iRacing

#1 Racing Game of All Time, PC Gamer

“We can play this game … But can we still be friends?” – Sean Siff

Before I became an iRacing employee, I worked for a small company as an advanced driver training instructor.  We would perform our in-car, behind the wheel, driving school program on a closed runway on our local airport.  Our clients were mainly municipalities who would bring their fire departments, police departments, and ambulance drivers to our driving school to learn advanced techniques like emergency lane changes, threshold braking and, of course, the venerable “J” turn… which we perfected by burning up our fair share of used tires.  In between our in-car driving maneuvers, we would gather the class together and talk about driving behavior.  One of my favorite questions to ask went something like this:

An instructor discusses the some car control basics

“How many of you have ever been cut off by another driver before?” Inevitably, the entire class would raise their hands in acknowledgement.  My next question:  “How did that make you feel?”  The group would usually express their anger, surprise and general resentment of the offending driver.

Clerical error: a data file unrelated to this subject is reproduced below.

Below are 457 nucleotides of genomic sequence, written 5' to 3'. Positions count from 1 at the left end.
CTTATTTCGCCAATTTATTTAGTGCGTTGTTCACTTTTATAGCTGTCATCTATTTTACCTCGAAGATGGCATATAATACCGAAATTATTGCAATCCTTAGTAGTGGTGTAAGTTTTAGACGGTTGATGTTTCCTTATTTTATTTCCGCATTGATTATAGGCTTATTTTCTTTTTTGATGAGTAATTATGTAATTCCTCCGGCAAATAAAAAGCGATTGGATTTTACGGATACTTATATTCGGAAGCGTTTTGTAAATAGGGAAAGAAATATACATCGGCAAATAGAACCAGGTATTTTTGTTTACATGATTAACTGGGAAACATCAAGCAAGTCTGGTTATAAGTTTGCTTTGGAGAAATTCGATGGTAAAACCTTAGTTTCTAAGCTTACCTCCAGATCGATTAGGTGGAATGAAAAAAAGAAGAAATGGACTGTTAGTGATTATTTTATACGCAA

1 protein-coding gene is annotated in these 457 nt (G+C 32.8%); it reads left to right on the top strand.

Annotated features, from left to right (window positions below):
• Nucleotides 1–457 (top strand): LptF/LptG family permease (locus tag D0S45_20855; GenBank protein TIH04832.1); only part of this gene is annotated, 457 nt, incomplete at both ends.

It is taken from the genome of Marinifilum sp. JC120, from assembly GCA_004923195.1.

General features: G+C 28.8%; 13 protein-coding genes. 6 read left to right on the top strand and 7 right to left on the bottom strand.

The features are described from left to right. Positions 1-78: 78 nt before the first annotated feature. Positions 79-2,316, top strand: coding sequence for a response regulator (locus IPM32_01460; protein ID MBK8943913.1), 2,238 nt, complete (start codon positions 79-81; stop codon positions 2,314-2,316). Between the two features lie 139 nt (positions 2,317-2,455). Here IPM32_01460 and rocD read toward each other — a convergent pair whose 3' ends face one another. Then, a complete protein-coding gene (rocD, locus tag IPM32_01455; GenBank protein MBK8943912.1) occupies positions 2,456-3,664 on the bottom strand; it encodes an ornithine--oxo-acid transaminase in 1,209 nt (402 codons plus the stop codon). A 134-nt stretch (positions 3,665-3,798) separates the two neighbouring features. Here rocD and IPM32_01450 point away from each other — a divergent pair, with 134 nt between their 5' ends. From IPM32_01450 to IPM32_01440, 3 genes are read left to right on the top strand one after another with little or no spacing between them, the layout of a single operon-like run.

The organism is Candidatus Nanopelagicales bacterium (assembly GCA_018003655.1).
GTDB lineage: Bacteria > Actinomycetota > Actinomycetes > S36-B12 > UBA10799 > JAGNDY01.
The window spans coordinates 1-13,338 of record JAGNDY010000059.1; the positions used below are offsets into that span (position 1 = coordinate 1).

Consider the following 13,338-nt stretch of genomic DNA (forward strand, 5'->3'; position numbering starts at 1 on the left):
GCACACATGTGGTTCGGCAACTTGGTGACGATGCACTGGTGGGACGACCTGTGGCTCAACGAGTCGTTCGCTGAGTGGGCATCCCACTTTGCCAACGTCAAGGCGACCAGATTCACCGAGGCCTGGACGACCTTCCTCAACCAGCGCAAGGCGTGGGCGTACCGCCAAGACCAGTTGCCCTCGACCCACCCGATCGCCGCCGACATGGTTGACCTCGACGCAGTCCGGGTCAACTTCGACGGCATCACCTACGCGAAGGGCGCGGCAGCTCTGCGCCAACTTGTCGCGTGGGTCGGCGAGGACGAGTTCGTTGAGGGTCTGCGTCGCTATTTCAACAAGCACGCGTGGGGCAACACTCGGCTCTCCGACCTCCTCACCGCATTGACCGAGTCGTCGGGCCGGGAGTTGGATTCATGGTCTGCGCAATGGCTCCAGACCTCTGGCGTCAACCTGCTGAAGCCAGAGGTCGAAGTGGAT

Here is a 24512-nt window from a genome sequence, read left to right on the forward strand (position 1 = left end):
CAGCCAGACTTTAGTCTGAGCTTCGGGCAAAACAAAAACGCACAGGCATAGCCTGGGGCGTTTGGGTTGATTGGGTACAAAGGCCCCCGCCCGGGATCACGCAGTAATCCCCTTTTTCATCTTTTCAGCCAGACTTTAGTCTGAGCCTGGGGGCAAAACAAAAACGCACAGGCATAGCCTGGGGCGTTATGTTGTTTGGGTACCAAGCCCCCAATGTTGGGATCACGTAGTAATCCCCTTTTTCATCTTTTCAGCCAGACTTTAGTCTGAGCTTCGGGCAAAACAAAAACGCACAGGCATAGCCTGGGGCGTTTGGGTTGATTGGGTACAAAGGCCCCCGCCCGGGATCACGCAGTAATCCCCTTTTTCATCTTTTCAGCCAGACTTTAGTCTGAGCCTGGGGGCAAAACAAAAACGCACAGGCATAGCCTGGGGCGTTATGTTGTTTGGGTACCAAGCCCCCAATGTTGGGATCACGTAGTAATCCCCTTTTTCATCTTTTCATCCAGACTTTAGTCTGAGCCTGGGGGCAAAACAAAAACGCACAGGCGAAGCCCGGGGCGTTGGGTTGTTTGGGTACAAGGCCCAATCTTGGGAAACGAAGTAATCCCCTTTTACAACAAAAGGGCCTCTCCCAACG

The next question was my favorite… “How many of you have accidently cut someone off while driving?”  Earnestly, the hands would slowly rise around the group until a majority of the drivers were showing their hands indicating that they too had committed that common driving mistake.  (Author’s note: my hand would be raised as well, not only to encourage honest responses, but because I had, in fact, cut off a cement truck one time and I was lucky there was no “4x”, just a raised middle finger salute from the driver).  Then, I would ask the group if anyone had purposefully meant to cut the other driver off.  There were a few wise cracks, but for years, the majority of drivers I worked with of all ages, abilities and backgrounds would agree that they didn’t mean to purposely cut off the other driver.

“We had something to learn
Now it’s time for the wheel to turn”